Besides, if this was a romance, it'd have Sarah Churchill with a bare-chested John Churchill on the cover, and it doesn't. So there.

Saturday, January 13, 2007

Surfin' With Plaidy

Ouch! It's been too long since I last posted. I have been reading a Plaidy novel, The Queen's Favourites, though, so I'll soon be reporting on that. It's the story of the reign of Queen Anne and of her rival favorites, Sarah Churchill and Abigail Hill. So far it's quite good.

In the meantime, here's a link to Tanzanite's review of The Vow on the Heron, which is about Edward III and his family. I agree with her that it's nice to read about Edward III's family, particularly the female members, who often get overlooked by historical novelists.

Are you on MySpace? If so, check out Julie's newly formed Jean Plaidy Addicts group.

Doing a little more surfing tonight, I noticed this link entitled, Who Writes Like Jean Plaidy?, courtesy of the Clackmannanshire Council. (Where, I said to myself, is Clackmannashire?) Seeing Dorothy Dunnett on the list reminded me that I really need to be a good girl and check her out one of these days, but it's hard with all the Plaidys on my shelf calling out my name.

Here's a quiz by gemini chick entitled, So You Think You Know Jean Plaidy? I didn't do very well at all, I'm mortified to report. But at least I know now that I'm unlikely to run out of material for this blog any time soon!

Editor Rachel Kahan has some fine things to say about Jean Plaidy in this article on the Irene Goodman Literary Agency site.

Borders has posted some discussion questions about The Rose Without a Thorn, one of Plaidy's novels about Katherine Howard, here.

And finally, here's a very attractive website by Lynne M. Kennedy for the Sachem Public Library entitled The England of Jean Plaidy. This not only lists Plaidy's novels but describes them briefly--a great help. Be sure to check out the link for additional historical fiction as well.

Friday, January 5, 2007

Another Link: The Rose Without a Thorn

Here's a link to Clare's review of a Plaidy book about Katherine Howard, The Rose Without a Thorn.

I've read this one, but it's been quite a while. One day I'll have to pick it up again.

Thursday, January 4, 2007

The Haunted Sisters

Like the new blog colors? They struck me as being more Plaidy-ish than the orange that was there before.

Anyway, I finished reading The Haunted Sisters yesterday, and enjoyed it thoroughly. It's the story of Mary and Anne, daughters of James II, and covers the latter part of Charles II's reign to the death of King William at the hands of the Little Gentleman in Black Velvet--the mole whose hole caused the king's horse to throw its rider. In between these events, intrigue and treachery abound.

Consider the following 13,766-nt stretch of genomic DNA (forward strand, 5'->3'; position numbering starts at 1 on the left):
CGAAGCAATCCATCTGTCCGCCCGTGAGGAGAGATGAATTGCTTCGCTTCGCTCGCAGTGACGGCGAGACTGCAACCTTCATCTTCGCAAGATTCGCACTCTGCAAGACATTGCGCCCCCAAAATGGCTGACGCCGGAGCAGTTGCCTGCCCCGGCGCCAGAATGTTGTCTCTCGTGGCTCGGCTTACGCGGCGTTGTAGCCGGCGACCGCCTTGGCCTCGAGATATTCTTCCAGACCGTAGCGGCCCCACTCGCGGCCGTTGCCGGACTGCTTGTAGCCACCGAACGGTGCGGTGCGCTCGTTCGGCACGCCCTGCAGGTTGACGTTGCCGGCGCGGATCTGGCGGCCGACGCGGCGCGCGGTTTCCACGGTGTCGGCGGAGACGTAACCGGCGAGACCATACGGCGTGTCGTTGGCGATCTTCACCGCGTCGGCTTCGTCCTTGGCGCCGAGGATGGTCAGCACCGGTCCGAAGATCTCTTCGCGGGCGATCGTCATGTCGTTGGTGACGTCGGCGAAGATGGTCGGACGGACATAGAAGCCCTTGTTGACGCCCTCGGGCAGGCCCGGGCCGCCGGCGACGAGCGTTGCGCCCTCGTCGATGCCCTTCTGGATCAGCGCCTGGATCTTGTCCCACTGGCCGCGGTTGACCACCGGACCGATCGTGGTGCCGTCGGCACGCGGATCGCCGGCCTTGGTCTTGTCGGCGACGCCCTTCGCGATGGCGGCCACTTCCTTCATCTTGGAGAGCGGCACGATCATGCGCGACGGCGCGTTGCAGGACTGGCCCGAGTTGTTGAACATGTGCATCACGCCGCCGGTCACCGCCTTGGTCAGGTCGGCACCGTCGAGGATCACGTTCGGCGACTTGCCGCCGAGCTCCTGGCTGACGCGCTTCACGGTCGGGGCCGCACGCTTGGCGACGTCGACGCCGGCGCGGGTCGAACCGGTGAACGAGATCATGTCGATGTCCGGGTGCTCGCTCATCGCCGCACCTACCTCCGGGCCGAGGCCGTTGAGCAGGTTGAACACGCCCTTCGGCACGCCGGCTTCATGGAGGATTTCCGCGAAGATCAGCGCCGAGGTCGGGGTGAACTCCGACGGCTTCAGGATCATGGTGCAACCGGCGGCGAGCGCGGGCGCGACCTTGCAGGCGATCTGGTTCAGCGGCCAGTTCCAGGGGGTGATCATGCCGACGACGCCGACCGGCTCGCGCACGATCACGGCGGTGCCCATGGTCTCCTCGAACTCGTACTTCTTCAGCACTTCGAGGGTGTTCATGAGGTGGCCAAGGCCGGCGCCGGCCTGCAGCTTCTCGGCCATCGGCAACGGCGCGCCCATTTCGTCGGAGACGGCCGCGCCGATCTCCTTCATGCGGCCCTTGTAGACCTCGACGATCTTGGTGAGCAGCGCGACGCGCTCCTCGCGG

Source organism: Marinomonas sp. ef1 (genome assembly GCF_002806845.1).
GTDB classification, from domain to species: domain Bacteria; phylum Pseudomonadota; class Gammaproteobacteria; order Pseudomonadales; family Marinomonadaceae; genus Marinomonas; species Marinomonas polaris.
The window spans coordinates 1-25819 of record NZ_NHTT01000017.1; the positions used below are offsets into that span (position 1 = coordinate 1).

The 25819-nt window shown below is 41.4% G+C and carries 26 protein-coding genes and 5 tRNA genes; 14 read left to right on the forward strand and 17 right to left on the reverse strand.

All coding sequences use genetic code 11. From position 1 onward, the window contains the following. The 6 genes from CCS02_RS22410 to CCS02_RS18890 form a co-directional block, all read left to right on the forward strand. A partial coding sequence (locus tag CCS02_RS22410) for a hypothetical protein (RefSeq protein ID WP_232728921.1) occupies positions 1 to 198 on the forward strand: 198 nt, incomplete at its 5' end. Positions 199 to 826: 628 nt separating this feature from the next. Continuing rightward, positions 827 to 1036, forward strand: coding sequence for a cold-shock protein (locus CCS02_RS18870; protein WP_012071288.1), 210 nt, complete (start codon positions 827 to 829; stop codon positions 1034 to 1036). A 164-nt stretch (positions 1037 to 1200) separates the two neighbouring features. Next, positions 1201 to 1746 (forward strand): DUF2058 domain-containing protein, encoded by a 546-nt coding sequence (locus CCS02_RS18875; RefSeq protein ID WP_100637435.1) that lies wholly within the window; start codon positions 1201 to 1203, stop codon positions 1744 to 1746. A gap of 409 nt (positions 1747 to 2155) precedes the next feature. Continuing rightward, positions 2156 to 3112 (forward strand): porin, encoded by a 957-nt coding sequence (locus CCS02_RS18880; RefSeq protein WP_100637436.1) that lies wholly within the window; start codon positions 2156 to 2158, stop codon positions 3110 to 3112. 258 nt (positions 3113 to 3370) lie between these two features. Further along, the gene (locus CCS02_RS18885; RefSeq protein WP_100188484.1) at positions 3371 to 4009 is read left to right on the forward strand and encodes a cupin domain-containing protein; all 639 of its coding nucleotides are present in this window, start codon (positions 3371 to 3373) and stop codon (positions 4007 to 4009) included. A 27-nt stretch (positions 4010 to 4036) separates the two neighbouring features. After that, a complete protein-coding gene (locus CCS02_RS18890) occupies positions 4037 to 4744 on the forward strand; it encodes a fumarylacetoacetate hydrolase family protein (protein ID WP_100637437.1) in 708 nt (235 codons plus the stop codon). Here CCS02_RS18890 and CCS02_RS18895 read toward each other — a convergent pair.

The characters are vividly drawn. Neither Mary nor Anne is particularly sympathetic at first, as both are living in the shadows of other people--Mary in that of her husband William, Anne in that of the ubiquitous Sarah Churchill. Mary grows from the passive tool of her husband into a ruler able to make wise decisions, and even Anne is beginning to develop a backbone by the end of the novel. Indeed, part of the fun of the novel is seeing Sarah get her comeuppance on occasion. Sarah herself, though thoroughly disagreeable, is vastly entertaining; horrible to live with, no doubt, but fun to watch. Anne's sickly son, the Duke of Gloucester, is charming without being cloying.

I'm looking forward to the sequel to this, The Queen's Favorites, and will be on the lookout for The Three Crowns (about William) and William's Wife (about Mary). In the meantime, Maureen Waller's 2002 nonfiction book, Ungrateful Daughters: The Stuart Princesses Who Stole Their Father's Crown, is a fascinating and readily available account of the events covered in these novels.

Tuesday, January 2, 2007

The Follies of the King: A Link

Tanzanite (Daphne) has reviewed The Follies of the King, Jean Plaidy's novel about Edward II, so I thought you'd want to visit there, if you haven't already.

I think this may have been both the first Edward II novel I read, and the first Plaidy I read, so it's a sentimental favorite for me. (I thought Plaidy did a nice job with the red-hot poker scene.)

If any of you out there have Plaidy reviews on your blogs you'd like me to link to, or if you're interested in posting a guest review here, sing out!

Monday, January 1, 2007

Happy 2007, and a Word of Wisdom

Happy New Year! I spent this long weekend at the beach, where I had the opportunity to visit one used bookstore that I enjoy.

Needless to say, among the authors I searched for was Jean Plaidy. I found several Philippa Carrs, a slew of Victoria Holts, but only one book by Jean Plaidy--Perdita's Prince. Which I didn't buy, as I was pretty sure that I had it already.

Well, I checked my bookshelf just now, and no Perdita's Prince. Bummer!

The moral: if you're not sure you have it, buy it. "Pretty sure" just doesn't cut it.